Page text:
Below 1,000m there is absolute darkness, so Nereus had to be equipped with a light source that would allow its pilot to see what was going on, and for the cameras to capture images. LEDs were selected because they are bright and they tolerate great pressures. The small point sources of light are grouped together in an array so they can be aimed precisely where they are needed, and can be turned on and off quickly, so power can be conserved.
"Our LEDs are grouped together on a shiny parabolic reflector in sets of 16, called pucks. The whole lighting system no longer needs to be housed as the LEDs are capable of withstanding ambient pressures, giving us another weight advantage. They are a huge advance over flashes that used to take 12 seconds to recharge between shots and the area lit can be identical to the camera's angle of view and shutter speed," explains Jonathan Howland, WHOI research engineer responsible for the cameras and lighting systems.
In keeping for a hybrid vehicle, the onboard camera is something of a hybrid too. "Rather than have both video and stills cameras, to save payload weight, Nereus has a stills camera that can be run at 30 frames per second to give us video-type images," says Howland. In AUV mode the camera used is sensitive to blue-green light, which has better water penetration than other wavelengths. The LEDs used with this camera emit only blue green light (consuming less power than full spectrum light), and record a black and white image for analysis of the broad span of the survey.
But when Nereus switches to ROV mode the LEDs switch to normal broad spectrum white light, and are operated continuously as the pilot needs to see what he is doing when operating the manipulator arm at close range. Also the human brain discerns detail and recognises things better in a colour environment. In ROV mode a larger area is lit to enable the pilot to see both the tool sled mounted under the vehicle and ahead of the craft so that he can fly it. The aluminium tool sled can carry samples of up to 25kg and is also used to mount scientific instruments, probes and sensors for temperature, salinity and conductivity of the water and corers that can be used to sample into the sediment below.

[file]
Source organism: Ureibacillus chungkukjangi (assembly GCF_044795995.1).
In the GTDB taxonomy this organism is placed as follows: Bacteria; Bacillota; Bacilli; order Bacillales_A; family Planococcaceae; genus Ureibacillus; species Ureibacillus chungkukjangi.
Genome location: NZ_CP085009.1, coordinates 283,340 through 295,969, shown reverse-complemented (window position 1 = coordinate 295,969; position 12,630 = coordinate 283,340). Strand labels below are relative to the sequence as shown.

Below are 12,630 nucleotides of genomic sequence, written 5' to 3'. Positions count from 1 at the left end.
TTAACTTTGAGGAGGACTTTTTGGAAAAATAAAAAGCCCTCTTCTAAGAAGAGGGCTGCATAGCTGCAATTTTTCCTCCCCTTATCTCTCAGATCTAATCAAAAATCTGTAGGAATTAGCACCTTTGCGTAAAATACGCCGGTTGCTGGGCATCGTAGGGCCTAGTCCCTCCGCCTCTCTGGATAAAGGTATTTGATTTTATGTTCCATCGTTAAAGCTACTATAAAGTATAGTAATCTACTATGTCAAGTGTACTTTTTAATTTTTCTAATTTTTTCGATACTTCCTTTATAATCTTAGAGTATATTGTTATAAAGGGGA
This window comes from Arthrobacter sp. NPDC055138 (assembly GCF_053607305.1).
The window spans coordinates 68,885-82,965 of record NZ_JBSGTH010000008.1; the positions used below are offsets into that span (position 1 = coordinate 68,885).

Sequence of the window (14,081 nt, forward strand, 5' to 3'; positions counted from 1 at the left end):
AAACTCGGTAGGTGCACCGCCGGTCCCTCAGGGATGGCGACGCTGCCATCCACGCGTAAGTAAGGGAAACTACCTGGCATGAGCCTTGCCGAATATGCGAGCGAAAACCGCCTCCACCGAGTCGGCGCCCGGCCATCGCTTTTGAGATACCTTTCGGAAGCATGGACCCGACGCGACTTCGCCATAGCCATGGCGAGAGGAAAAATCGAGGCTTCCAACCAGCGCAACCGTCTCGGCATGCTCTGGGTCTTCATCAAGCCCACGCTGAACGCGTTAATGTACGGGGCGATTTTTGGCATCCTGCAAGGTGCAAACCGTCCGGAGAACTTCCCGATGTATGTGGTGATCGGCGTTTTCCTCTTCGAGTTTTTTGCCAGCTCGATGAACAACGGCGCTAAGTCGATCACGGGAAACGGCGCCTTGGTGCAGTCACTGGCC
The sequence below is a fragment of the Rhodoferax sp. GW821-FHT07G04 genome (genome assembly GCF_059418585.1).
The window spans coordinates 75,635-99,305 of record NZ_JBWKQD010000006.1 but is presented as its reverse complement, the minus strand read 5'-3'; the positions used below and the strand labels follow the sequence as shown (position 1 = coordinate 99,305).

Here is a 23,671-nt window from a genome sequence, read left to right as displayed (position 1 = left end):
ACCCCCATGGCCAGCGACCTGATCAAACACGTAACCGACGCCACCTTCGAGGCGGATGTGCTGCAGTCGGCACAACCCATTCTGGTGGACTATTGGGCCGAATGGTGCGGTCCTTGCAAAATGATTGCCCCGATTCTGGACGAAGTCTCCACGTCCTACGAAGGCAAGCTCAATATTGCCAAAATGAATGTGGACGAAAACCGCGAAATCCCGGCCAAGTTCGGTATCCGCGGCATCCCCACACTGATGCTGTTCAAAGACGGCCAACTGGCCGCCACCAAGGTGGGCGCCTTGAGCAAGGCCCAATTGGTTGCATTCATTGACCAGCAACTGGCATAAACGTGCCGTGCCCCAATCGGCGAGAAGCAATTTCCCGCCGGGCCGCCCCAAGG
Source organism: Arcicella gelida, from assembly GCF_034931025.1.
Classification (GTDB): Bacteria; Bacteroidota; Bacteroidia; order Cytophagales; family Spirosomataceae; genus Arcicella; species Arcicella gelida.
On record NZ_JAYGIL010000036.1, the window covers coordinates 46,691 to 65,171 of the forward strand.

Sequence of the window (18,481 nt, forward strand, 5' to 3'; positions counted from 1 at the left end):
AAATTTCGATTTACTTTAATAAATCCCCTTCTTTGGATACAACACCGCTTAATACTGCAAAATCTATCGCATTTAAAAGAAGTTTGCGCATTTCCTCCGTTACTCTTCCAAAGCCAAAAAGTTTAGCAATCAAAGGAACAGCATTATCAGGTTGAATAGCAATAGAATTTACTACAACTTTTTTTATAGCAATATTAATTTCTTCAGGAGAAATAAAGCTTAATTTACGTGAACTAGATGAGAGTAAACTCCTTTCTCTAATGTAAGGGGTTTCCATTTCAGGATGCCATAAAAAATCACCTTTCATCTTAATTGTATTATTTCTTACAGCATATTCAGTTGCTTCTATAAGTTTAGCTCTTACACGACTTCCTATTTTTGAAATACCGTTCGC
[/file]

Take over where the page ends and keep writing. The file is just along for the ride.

The ROV's hydraulic, sample-gathering robotic arm was specially modified to operate under extreme pressure and is very power efficient. It was jointly designed by engineers at WHOI and Kraft Telerobotics. Research engineer Matt Heintz at WHOI says: "We have a 'master' control arm on the surface ship that we move, and then the subsea 'slave' arm mimics what the master does. We pick up rocks, collect biological samples, open and close boxes and push corers into the substrate to sample the sediment."
Asked how he sees the next generation of submersibles, Andy Bowen says: "Within the next ten years we will be seeing a much greater degree of autonomy, so much so that we may be able to eliminate support vessels altogether. Instructions will be transmitted wirelessly to the vehicle using a mixture of communication strategies such as high speed acoustics and other emerging technologies.